LGBT Weekly recently made issue of the endorsements of conservative talk-show host Roger Hedgecock and former State Senator Larry Stirling for DeMaio's mayoral campaign. They have gone so far as to suggest that the endorsements must obviously mean DeMaio has made some secret pact with them to ignore LGBT issues.
First off, DeMaio has been endorsed by almost 4,000 San Diegans -– and as anyone can see if reviewing the list on his website -- there are well known Democratic and LGBT names on DeMaio’s endorsement list.
But back to Hedgecock and Stirling; both endorsed DeMaio for city council in 2008. Both have said their endorsements stem from DeMaio’s fiscal reform proposals, not his sexual orientation or his position on social issues.
A close examination of the endorsements of the three other mayoral candidates reveal that some of them have – as LGBT Weekly would argue – "bigoted" individuals supporting them.
Which means I guess, technically, in the philosophy of LGBT Weekly, one could say that because last week Bonnie Dumanis received the endorsement of ultra-conservative talk-show host Rick Roberts –- a big supporter of Prop 8 -- it makes her "dangerous to the LGBT community".
Or that since Nathan Fletcher has accepted the endorsements of ultra-conservative legislators who all campaigned for Prop 8, including local State Senator Joel Anderson –- who not only campaigned for Prop 8 but sponsored the legal arguments supporting its constitutionality -- makes him "dangerous to the LGBT community."
Even a close review of Bob Filner’s own congressional campaign show several donors who have contributed to both Filner and the Yes on 8 campaign over the years. Again, "dangerous to the LGBT community"?
Do these endorsements and donations really make Filner, Fletcher, and Dumanis themselves, bigots?
No – it just means people are supporting them for a variety of reasons. Yet by LGBT Weekly’s repeated standard, we should label Filner, Fletcher and Dumanis all "dangerous" to the LGBT community.
Or my favorite from the San Diego Democrats for Equality (SDDE), are they are only gay half the time, or maybe a quarter? (Get your measuring cups out!)
History in the Making
If he wins this election, DeMaio would become the first openly-gay elected mayor in our city’s history. His election will shatter a glass ceiling in local politics – and in so many ways, be seen as a milestone in the fight for acceptance and equality for the LGBT community both locally and nationwide.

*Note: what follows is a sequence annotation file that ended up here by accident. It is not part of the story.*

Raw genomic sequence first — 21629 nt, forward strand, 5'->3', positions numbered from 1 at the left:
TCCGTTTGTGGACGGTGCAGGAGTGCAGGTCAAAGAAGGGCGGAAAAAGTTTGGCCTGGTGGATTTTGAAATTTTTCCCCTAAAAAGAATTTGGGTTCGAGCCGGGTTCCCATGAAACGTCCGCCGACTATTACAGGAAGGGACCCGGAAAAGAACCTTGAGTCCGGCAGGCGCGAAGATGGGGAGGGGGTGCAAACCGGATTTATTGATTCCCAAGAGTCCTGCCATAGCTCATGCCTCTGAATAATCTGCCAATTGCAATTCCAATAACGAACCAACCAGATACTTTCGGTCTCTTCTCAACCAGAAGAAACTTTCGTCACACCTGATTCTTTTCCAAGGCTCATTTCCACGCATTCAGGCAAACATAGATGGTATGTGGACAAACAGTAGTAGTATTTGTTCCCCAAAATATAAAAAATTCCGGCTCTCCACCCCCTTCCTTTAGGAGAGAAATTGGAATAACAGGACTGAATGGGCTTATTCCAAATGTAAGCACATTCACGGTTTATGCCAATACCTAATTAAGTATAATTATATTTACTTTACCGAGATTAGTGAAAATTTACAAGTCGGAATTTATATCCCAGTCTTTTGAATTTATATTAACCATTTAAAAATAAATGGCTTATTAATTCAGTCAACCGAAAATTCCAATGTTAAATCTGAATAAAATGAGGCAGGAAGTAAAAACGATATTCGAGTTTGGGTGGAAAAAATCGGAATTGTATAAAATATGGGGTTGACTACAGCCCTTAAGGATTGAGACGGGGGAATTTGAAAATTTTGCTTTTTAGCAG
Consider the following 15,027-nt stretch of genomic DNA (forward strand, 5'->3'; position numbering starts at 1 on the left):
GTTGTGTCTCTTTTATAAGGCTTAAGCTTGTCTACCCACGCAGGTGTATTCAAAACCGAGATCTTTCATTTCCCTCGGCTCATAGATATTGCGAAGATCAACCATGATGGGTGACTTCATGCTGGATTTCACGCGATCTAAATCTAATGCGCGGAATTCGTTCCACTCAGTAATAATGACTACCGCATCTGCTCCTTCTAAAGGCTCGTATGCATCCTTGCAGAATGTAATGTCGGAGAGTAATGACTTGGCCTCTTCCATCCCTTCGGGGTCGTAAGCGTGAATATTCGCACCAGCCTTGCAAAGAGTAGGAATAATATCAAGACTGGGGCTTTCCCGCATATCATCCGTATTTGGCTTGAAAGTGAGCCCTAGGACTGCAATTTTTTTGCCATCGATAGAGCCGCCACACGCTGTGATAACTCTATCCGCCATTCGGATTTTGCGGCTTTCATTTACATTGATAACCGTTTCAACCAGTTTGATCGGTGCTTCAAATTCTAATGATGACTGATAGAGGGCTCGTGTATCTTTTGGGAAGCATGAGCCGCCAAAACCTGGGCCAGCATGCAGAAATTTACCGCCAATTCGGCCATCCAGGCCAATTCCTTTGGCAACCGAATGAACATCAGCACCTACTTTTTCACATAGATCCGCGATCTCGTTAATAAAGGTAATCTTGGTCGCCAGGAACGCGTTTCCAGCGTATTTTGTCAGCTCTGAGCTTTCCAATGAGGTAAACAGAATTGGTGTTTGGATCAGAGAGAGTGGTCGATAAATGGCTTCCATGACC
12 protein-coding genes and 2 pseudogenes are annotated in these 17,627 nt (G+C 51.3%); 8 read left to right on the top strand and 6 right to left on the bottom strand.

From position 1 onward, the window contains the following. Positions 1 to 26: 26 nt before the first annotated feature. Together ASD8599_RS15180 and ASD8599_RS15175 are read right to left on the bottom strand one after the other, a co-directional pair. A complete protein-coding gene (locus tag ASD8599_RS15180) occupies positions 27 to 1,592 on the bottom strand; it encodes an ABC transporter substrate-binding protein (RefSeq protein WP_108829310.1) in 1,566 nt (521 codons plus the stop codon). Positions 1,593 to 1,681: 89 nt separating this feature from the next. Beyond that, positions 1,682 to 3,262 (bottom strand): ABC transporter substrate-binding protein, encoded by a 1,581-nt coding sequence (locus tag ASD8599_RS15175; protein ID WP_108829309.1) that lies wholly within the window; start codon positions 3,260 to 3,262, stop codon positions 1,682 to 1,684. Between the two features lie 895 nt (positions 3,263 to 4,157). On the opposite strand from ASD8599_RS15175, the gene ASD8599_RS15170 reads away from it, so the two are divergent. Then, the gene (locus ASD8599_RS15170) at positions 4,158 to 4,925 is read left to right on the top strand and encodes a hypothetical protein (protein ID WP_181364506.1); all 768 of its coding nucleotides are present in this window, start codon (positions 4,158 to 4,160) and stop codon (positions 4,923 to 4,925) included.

But that’s not the history LGBT Weekly seems to be concerned with -- they seem more concerned with the history surrounding DeMaio's city financial reform proposals.
Because instead of celebrating DeMaio’s surge in the polls, LGBT Weekly is collaborating with the labor unions who oppose DeMaio. To organized labor, if DeMaio’s fiscal reform agenda succeeds in San Diego, it might ignite reforms up and down the state and across the nation. We get that – and respect their right to oppose his proposals. But don’t try to spin it as having anything at all to do with issues of importance to the gay community.
That is very important to note. The point of this article is neither rebuttal, nor a counter attack.
We must stop the gay-on-gay hate. Not tomorrow, not for a couple of months, it must start right now. It is a circle of nothing but mindlessness and it is turning off the younger generation of voters to the democratic process.
Meanwhile, while "we" attack DeMaio, he attacks us naught.
I am incredibly thankful that in a party where belief on social issues is quite poisonous to our civil liberties, Carl DeMaio has fought the fight and continues to do so, even with battle scars from his own community.
Plain and simple, we are better than this and you the reader can choose this day to let LGBT Weekly know you disavow and oppose any form of gay-baiting.
As a matter of full disclosure, SDGLN Publisher Johnathan Hale has a personal relationship with Carl DeMaio. Their relationship in no way impacts the editorial decisions made by Ken Williams, SDGLN Editor in Chief, and does not influence our political coverage. All candidates are allowed to submit two pieces per month for our Commentary page. Williams can be reached at firstname.lastname@example.org or at (877) 727-5446, x713.